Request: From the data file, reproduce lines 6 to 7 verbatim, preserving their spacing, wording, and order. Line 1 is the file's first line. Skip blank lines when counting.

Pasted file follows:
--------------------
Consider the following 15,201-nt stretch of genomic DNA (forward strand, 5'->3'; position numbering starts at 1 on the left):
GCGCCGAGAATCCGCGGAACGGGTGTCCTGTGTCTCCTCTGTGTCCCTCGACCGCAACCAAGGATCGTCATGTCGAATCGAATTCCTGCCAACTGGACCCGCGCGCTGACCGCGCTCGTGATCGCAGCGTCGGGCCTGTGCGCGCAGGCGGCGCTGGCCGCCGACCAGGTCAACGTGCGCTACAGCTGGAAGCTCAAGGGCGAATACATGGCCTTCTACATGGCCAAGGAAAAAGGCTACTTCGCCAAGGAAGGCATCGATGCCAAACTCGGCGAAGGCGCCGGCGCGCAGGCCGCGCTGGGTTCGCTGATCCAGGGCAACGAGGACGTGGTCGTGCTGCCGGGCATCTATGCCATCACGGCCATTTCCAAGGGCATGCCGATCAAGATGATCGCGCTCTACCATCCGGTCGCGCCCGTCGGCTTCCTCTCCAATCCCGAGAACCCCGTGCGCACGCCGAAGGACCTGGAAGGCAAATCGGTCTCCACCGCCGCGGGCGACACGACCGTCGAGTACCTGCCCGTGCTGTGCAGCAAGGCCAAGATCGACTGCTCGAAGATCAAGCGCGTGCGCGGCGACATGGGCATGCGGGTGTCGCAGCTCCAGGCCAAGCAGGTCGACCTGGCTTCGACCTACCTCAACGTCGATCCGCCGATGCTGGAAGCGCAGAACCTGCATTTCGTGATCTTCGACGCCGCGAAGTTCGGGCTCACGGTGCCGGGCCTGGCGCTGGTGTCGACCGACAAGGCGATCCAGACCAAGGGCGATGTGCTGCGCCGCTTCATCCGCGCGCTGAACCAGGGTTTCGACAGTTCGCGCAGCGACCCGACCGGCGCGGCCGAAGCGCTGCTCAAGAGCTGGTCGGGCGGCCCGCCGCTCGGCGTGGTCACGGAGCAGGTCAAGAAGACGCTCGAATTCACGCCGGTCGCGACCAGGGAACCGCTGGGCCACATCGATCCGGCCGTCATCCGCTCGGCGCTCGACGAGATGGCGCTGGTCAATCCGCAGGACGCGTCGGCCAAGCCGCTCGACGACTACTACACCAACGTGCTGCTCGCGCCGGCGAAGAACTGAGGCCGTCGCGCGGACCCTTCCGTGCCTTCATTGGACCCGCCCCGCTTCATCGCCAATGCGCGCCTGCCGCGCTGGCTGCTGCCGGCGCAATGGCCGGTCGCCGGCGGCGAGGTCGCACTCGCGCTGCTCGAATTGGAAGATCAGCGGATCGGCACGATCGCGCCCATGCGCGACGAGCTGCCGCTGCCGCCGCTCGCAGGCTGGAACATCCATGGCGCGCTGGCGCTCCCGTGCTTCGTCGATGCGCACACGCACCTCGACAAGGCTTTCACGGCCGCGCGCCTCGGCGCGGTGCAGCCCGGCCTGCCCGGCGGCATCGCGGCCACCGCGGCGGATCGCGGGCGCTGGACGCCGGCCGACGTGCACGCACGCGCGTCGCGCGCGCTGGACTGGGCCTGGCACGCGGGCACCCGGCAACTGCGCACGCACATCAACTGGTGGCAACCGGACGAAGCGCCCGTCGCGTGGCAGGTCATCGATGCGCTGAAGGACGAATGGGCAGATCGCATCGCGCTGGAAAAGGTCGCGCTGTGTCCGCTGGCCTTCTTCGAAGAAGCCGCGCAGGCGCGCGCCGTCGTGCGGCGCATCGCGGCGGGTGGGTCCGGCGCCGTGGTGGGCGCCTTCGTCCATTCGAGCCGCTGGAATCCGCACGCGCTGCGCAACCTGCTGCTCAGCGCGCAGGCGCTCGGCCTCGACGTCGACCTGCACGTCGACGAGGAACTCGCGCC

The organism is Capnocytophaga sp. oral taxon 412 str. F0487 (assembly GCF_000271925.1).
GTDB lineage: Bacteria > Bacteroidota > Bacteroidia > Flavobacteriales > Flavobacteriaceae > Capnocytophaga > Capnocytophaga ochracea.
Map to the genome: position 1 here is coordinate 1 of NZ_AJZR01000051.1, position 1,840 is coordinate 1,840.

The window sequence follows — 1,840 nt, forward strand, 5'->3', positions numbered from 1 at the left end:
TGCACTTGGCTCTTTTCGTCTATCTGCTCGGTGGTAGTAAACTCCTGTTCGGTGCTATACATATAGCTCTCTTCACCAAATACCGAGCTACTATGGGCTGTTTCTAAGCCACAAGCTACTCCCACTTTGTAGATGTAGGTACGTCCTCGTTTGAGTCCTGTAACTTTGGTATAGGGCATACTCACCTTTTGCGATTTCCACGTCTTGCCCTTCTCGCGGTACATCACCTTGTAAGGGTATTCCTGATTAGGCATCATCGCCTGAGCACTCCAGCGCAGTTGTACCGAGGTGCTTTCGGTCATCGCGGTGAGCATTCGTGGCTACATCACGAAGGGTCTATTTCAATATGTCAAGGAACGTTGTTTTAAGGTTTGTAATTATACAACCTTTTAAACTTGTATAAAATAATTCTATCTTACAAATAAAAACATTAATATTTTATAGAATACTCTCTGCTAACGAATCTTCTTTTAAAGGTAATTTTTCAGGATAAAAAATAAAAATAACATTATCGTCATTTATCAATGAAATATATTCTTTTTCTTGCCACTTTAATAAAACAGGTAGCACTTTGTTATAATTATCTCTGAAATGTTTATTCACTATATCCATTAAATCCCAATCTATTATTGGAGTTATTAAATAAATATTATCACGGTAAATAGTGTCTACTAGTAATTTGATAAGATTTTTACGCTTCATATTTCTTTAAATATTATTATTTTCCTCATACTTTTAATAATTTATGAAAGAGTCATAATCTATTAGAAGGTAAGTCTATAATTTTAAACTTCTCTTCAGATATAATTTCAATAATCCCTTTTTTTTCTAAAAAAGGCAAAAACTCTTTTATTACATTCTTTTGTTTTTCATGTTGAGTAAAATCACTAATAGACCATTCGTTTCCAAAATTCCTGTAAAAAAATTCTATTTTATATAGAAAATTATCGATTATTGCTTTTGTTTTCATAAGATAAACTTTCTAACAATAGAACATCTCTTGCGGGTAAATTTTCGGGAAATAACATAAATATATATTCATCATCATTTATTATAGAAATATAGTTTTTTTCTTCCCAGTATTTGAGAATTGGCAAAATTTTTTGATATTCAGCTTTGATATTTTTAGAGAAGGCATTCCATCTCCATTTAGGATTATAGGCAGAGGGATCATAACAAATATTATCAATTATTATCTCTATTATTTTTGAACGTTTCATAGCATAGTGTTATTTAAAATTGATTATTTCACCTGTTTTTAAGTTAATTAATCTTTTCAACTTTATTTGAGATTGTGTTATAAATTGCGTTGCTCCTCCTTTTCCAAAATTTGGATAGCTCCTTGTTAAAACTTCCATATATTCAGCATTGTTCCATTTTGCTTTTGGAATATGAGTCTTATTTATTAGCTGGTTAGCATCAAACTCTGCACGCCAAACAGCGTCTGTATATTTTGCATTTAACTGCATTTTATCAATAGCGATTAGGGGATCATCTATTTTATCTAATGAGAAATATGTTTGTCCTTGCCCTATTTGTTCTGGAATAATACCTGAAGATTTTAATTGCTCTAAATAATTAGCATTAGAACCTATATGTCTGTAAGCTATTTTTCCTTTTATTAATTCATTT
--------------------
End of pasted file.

The window sequence follows — 1,840 nt, forward strand, 5'->3', positions numbered from 1 at the left end:
TGCACTTGGCTCTTTTCGTCTATCTGCTCGGTGGTAGTAAACTCCTGTTCGGTGCTATACATATAGCTCTCTTCACCAAATACCGAGCTACTATGGGCTGTTTCTAAGCCACAAGCTACTCCCACTTTGTAGATGTAGGTACGTCCTCGTTTGAGTCCTGTAACTTTGGTATAGGGCATACTCACCTTTTGCGATTTCCACGTCTTGCCCTTCTCGCGGTACATCACCTTGTAAGGGTATTCCTGATTAGGCATCATCGCCTGAGCACTCCAGCGCAGTTGTACCGAGGTGCTTTCGGTCATCGCGGTGAGCATTCGTGGCTACATCACGAAGGGTCTATTTCAATATGTCAAGGAACGTTGTTTTAAGGTTTGTAATTATACAACCTTTTAAACTTGTATAAAATAATTCTATCTTACAAATAAAAACATTAATATTTTATAGAATACTCTCTGCTAACGAATCTTCTTTTAAAGGTAATTTTTCAGGATAAAAAATAAAAATAACATTATCGTCATTTATCAATGAAATATATTCTTTTTCTTGCCACTTTAATAAAACAGGTAGCACTTTGTTATAATTATCTCTGAAATGTTTATTCACTATATCCATTAAATCCCAATCTATTATTGGAGTTATTAAATAAATATTATCACGGTAAATAGTGTCTACTAGTAATTTGATAAGATTTTTACGCTTCATATTTCTTTAAATATTATTATTTTCCTCATACTTTTAATAATTTATGAAAGAGTCATAATCTATTAGAAGGTAAGTCTATAATTTTAAACTTCTCTTCAGATATAATTTCAATAATCCCTTTTTTTTCTAAAAAAGGCAAAAACTCTTTTATTACATTCTTTTGTTTTTCATGTTGAGTAAAATCACTAATAGACCATTCGTTTCCAAAATTCCTGTAAAAAAATTCTATTTTATATAGAAAATTATCGATTATTGCTTTTGTTTTCATAAGATAAACTTTCTAACAATAGAACATCTCTTGCGGGTAAATTTTCGGGAAATAACATAAATATATATTCATCATCATTTATTATAGAAATATAGTTTTTTTCTTCCCAGTATTTGAGAATTGGCAAAATTTTTTGATATTCAGCTTTGATATTTTTAGAGAAGGCATTCCATCTCCATTTAGGATTATAGGCAGAGGGATCATAACAAATATTATCAATTATTATCTCTATTATTTTTGAACGTTTCATAGCATAGTGTTATTTAAAATTGATTATTTCACCTGTTTTTAAGTTAATTAATCTTTTCAACTTTATTTGAGATTGTGTTATAAATTGCGTTGCTCCTCCTTTTCCAAAATTTGGATAGCTCCTTGTTAAAACTTCCATATATTCAGCATTGTTCCATTTTGCTTTTGGAATATGAGTCTTATTTATTAGCTGGTTAGCATCAAACTCTGCACGCCAAACAGCGTCTGTATATTTTGCATTTAACTGCATTTTATCAATAGCGATTAGGGGATCATCTATTTTATCTAATGAGAAATATGTTTGTCCTTGCCCTATTTGTTCTGGAATAATACCTGAAGATTTTAATTGCTCTAAATAATTAGCATTAGAACCTATATGTCTGTAAGCTATTTTTCCTTTTATTAATTCATTT